I was looking at my calendar the other day. It’s really full. I’m totally okay with it being that way. After all, it’s my own fault. Last year I decided to ramp up on a few things – more teaching, more speaking gigs. We went full throttle on producing another season of our TV series. We took on new client projects. I got back into performing music, and took a bigger interest in fitness.

It’s no wonder there aren’t very many blank spots on my calendar.

At first I was a bit overwhelmed by the look of my calendar. My anxiety level rose as I realized that, for the next month, I had something on my calendar pretty well every single day. Not all work – but there was going to be something commanding my time and attention at some point, every single day. I felt exhausted just looking at it.

But then I noticed something.

In between all of those calendar entries was space. Sometimes an inch of space. Sometimes two. Sometimes, if I was lucky, there were 3 or 4 inches.

Inches of time.

These inches of time were empty. That meant they were mine, to do with as I please. Watch a movie. Call my Mom. Cook. Eat a meal with my husband. Sleep. Veg out.

Every day, I had things on my calendar that I had committed to do. But every day, I also had inches of time.

We live in a society where time is often dictated for us. We’re supposed to work 8 hours a day, have 8 hours a day to spend doing leisure activities, and sleep 8 hours a night. On the weekends we get 16 hours a day for leisure and 8 hours a night for sleep.

That model has never really worked for me. Usually it starts to fall apart at the sleep part. I try for 8 hours a night and succeed most nights. Sometimes I get 6. Other times I get 10 or 11, if my body decides it needs it.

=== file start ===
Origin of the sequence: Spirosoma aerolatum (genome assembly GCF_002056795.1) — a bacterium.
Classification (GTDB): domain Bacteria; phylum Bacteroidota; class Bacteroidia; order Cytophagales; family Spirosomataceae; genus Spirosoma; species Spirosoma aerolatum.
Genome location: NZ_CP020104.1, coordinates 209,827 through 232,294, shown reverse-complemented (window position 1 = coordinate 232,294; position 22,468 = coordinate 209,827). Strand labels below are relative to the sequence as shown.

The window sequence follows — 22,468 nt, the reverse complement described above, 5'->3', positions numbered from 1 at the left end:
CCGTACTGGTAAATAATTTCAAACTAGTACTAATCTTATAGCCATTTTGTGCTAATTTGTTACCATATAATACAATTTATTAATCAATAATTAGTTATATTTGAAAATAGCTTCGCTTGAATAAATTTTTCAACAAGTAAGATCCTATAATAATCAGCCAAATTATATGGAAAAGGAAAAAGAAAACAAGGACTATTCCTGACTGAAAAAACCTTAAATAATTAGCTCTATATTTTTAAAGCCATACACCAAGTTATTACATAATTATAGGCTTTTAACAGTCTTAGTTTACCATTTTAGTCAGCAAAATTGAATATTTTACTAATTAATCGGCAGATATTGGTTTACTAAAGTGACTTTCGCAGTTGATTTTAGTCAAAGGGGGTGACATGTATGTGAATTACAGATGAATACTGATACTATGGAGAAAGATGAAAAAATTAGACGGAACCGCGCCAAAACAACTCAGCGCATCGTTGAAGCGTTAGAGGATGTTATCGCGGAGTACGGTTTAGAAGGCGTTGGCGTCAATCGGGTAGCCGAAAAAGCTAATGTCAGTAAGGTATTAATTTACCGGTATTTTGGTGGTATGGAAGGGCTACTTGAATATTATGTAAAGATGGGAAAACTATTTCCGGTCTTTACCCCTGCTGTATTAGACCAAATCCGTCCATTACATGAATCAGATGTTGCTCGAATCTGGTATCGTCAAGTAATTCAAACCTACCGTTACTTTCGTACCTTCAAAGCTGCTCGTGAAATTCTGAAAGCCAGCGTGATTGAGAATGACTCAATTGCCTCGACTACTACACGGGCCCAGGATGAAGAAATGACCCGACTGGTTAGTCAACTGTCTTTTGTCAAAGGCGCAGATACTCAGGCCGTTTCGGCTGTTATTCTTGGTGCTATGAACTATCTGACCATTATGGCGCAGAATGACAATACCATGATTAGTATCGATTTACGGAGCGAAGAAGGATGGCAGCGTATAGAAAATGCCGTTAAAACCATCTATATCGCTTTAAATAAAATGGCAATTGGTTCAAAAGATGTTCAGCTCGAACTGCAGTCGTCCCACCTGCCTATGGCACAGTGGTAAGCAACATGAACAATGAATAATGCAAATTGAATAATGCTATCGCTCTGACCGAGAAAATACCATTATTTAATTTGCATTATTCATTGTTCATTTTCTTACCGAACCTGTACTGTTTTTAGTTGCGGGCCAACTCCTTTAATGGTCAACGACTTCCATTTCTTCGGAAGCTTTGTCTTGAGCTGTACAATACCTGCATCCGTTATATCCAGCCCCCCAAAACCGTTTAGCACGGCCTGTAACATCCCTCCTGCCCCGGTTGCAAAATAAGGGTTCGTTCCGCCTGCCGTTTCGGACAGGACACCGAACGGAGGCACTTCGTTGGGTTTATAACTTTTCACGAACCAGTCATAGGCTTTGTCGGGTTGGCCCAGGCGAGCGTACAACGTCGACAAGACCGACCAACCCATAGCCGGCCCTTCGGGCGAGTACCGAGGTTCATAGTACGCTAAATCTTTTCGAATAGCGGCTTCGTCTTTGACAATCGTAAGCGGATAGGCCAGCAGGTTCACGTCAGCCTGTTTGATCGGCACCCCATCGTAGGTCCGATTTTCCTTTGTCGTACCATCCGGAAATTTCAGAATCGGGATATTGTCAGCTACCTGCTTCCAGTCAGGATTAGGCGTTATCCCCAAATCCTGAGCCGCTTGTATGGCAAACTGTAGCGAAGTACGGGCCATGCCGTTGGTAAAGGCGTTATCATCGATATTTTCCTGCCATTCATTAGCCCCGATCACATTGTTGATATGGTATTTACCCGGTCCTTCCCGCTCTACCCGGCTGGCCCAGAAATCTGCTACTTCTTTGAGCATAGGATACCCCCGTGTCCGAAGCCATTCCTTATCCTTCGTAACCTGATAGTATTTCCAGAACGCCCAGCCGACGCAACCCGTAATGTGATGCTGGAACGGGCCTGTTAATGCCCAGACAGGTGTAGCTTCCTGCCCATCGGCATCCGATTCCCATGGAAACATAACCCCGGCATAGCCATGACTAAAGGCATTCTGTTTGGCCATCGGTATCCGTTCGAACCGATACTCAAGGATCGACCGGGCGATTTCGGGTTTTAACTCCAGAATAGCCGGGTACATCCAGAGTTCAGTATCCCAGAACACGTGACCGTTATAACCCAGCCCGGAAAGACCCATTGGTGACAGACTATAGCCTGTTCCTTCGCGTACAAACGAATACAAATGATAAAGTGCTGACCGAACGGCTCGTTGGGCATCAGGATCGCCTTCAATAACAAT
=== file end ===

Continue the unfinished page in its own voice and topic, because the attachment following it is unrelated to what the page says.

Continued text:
I don’t work 8 hours a day. Sometimes I work 4. Sometimes 17. Rarely 8.

I enjoy the flexibility that my career choice affords me. I am not inclined to give it up. But along with that choice comes the knowledge that I will be putting in more hours at times than the prescribed 8 a day. And that sometimes I’ll get more sleep, and sometimes I’ll get less. And that sometimes I’ll have lots of time for family and friends, and other times I may not.

But I will always have inches of time.

Yesterday I had no inches. I jumped from one task to the next until I literally fell into bed at 10pm. Today, I have enough inches that I can sit here in this coffee shop and write some blog posts. I can sip my tea and look out the window. I can chat on the phone. Later, I have to work. But after that, I have another inch or two of time before I go to bed.

We are all so busy, so swamped, that we forget, that even as much as we have to do in a day, month, year, that we will always have those inches of time in our schedule.

How are you going to use your inches?

[photo credit: Johnny Boy on Flickr]

3 Responses

  1. Fun, introspective read here Suze. Ya made me think, and I enjoyed it. Like you, the whole 8/8/8 ratio ain’t my thing. I sacrifice on the sleep part to get more out of the other two. And like you, I enjoy my life, which is a beautiful thing to say.

    Much thanks


  2. Comment to your post is difficult.
    Real inches of time? Just time for myself? To relax?
    For me the real relax is reading, sip some tea as you, call or write to friends. The difficult part is to do without feeling guilty. I grew up with the time to somehow exploit the time for something useful, productive. Even if I know that relax is useful, I still feel guilty. I try to use free time for my passion: food, food history and blog.
    Your post reminds me of the work that I’ve to do on not feeling guilty to dedicate time to myself.

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